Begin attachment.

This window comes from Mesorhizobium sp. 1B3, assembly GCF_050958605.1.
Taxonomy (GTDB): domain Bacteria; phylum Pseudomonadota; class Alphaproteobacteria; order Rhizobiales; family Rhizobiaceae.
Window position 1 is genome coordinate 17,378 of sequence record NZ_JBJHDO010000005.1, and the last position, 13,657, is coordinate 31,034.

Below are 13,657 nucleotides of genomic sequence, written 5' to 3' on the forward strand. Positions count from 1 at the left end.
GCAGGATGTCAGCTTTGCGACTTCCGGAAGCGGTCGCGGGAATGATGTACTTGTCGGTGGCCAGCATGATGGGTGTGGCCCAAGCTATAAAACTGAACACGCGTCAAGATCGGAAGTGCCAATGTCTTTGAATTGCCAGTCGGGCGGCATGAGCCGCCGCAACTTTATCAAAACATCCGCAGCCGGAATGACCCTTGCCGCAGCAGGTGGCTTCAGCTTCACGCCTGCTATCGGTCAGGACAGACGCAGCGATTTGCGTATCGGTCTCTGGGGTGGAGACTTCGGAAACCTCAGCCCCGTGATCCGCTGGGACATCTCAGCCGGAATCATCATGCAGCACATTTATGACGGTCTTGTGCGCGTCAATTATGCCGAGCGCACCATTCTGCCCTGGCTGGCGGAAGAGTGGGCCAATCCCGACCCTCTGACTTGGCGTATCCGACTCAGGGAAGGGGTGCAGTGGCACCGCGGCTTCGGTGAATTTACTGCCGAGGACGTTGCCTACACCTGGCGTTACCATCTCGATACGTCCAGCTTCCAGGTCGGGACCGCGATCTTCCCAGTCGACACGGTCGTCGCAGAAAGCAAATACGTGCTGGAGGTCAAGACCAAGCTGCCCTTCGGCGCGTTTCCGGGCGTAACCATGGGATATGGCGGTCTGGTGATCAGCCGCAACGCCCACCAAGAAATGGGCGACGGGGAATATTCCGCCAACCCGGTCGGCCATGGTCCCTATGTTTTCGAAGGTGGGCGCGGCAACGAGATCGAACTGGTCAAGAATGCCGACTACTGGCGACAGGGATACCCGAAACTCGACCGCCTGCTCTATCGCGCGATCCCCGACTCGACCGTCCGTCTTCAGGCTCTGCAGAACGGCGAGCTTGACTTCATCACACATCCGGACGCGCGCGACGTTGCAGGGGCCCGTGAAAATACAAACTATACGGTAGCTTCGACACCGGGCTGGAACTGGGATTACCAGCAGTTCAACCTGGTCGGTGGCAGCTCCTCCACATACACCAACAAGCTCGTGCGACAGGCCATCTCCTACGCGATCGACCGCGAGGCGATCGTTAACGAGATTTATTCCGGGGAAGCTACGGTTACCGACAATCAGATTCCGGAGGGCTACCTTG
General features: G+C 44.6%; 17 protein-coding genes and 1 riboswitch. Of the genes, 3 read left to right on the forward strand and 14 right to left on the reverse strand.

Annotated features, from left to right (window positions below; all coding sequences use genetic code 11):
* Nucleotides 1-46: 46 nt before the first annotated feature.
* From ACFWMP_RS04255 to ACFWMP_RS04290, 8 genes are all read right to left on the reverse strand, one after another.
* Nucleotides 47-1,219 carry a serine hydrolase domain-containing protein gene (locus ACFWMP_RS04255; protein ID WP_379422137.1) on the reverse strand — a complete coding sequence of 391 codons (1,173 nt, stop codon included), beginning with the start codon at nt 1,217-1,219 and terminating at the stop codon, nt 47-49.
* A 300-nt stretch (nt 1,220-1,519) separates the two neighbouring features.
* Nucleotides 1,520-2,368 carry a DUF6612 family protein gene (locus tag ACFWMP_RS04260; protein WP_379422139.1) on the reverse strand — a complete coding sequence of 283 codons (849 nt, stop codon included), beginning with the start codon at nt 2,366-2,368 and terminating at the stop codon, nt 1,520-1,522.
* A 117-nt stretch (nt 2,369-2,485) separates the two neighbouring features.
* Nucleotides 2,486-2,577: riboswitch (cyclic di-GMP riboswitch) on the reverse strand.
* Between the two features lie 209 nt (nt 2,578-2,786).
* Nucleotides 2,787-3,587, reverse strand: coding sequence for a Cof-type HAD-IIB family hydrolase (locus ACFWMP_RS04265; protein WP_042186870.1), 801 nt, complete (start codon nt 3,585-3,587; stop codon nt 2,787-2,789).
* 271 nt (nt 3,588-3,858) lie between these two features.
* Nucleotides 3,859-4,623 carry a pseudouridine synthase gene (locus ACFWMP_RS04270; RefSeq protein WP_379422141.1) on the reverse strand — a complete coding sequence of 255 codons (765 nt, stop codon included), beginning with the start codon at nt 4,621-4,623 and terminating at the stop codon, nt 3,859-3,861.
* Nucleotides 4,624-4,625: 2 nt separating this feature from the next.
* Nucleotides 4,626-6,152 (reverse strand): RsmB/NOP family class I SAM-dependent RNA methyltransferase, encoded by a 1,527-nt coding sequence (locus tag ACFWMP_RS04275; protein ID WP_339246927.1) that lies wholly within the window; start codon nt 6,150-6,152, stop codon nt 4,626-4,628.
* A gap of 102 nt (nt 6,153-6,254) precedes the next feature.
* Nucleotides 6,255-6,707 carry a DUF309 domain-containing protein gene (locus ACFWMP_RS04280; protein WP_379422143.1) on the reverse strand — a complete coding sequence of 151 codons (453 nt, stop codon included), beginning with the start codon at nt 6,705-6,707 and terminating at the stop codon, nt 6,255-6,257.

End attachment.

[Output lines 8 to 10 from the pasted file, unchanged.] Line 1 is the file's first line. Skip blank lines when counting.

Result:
* Nucleotides 1-46: 46 nt before the first annotated feature.
* From ACFWMP_RS04255 to ACFWMP_RS04290, 8 genes are all read right to left on the reverse strand, one after another.
* Nucleotides 47-1,219 carry a serine hydrolase domain-containing protein gene (locus ACFWMP_RS04255; protein ID WP_379422137.1) on the reverse strand — a complete coding sequence of 391 codons (1,173 nt, stop codon included), beginning with the start codon at nt 1,217-1,219 and terminating at the stop codon, nt 47-49.